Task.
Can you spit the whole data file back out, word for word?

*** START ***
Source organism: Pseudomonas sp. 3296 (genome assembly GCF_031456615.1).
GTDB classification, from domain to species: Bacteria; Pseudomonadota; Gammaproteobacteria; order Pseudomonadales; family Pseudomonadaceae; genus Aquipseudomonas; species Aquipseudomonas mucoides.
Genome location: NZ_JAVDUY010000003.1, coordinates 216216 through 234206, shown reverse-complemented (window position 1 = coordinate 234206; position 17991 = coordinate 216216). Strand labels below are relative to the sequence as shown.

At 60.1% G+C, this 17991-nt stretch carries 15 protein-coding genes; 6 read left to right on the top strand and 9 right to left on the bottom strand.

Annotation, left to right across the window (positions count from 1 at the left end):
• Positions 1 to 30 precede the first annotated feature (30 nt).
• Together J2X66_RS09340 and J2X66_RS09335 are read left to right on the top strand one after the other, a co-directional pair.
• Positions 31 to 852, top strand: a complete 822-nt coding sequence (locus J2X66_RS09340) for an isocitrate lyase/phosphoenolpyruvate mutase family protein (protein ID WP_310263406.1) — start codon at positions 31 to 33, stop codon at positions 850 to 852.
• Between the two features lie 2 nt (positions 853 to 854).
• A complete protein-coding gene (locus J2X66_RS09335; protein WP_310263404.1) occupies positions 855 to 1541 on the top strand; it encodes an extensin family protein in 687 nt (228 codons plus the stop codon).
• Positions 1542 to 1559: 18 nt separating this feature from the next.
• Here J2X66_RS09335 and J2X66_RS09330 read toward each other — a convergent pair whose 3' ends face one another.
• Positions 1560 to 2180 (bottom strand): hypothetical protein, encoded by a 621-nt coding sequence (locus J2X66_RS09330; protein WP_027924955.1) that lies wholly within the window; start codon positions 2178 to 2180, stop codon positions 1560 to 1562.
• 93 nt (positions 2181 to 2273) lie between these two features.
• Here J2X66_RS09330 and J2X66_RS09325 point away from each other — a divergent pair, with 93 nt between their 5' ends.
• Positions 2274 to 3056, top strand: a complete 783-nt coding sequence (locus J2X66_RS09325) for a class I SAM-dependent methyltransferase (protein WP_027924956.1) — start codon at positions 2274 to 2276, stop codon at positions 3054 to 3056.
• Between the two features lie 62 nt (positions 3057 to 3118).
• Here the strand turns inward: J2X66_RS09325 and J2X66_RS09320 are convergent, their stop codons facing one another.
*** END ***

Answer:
Source organism: Pseudomonas sp. 3296 (genome assembly GCF_031456615.1).
GTDB classification, from domain to species: Bacteria; Pseudomonadota; Gammaproteobacteria; order Pseudomonadales; family Pseudomonadaceae; genus Aquipseudomonas; species Aquipseudomonas mucoides.
Genome location: NZ_JAVDUY010000003.1, coordinates 216216 through 234206, shown reverse-complemented (window position 1 = coordinate 234206; position 17991 = coordinate 216216). Strand labels below are relative to the sequence as shown.

At 60.1% G+C, this 17991-nt stretch carries 15 protein-coding genes; 6 read left to right on the top strand and 9 right to left on the bottom strand.

Annotation, left to right across the window (positions count from 1 at the left end):
• Positions 1 to 30 precede the first annotated feature (30 nt).
• Together J2X66_RS09340 and J2X66_RS09335 are read left to right on the top strand one after the other, a co-directional pair.
• Positions 31 to 852, top strand: a complete 822-nt coding sequence (locus J2X66_RS09340) for an isocitrate lyase/phosphoenolpyruvate mutase family protein (protein ID WP_310263406.1) — start codon at positions 31 to 33, stop codon at positions 850 to 852.
• Between the two features lie 2 nt (positions 853 to 854).
• A complete protein-coding gene (locus J2X66_RS09335; protein WP_310263404.1) occupies positions 855 to 1541 on the top strand; it encodes an extensin family protein in 687 nt (228 codons plus the stop codon).
• Positions 1542 to 1559: 18 nt separating this feature from the next.
• Here J2X66_RS09335 and J2X66_RS09330 read toward each other — a convergent pair whose 3' ends face one another.
• Positions 1560 to 2180 (bottom strand): hypothetical protein, encoded by a 621-nt coding sequence (locus J2X66_RS09330; protein WP_027924955.1) that lies wholly within the window; start codon positions 2178 to 2180, stop codon positions 1560 to 1562.
• 93 nt (positions 2181 to 2273) lie between these two features.
• Here J2X66_RS09330 and J2X66_RS09325 point away from each other — a divergent pair, with 93 nt between their 5' ends.
• Positions 2274 to 3056, top strand: a complete 783-nt coding sequence (locus J2X66_RS09325) for a class I SAM-dependent methyltransferase (protein WP_027924956.1) — start codon at positions 2274 to 2276, stop codon at positions 3054 to 3056.
• Between the two features lie 62 nt (positions 3057 to 3118).
• Here the strand turns inward: J2X66_RS09325 and J2X66_RS09320 are convergent, their stop codons facing one another.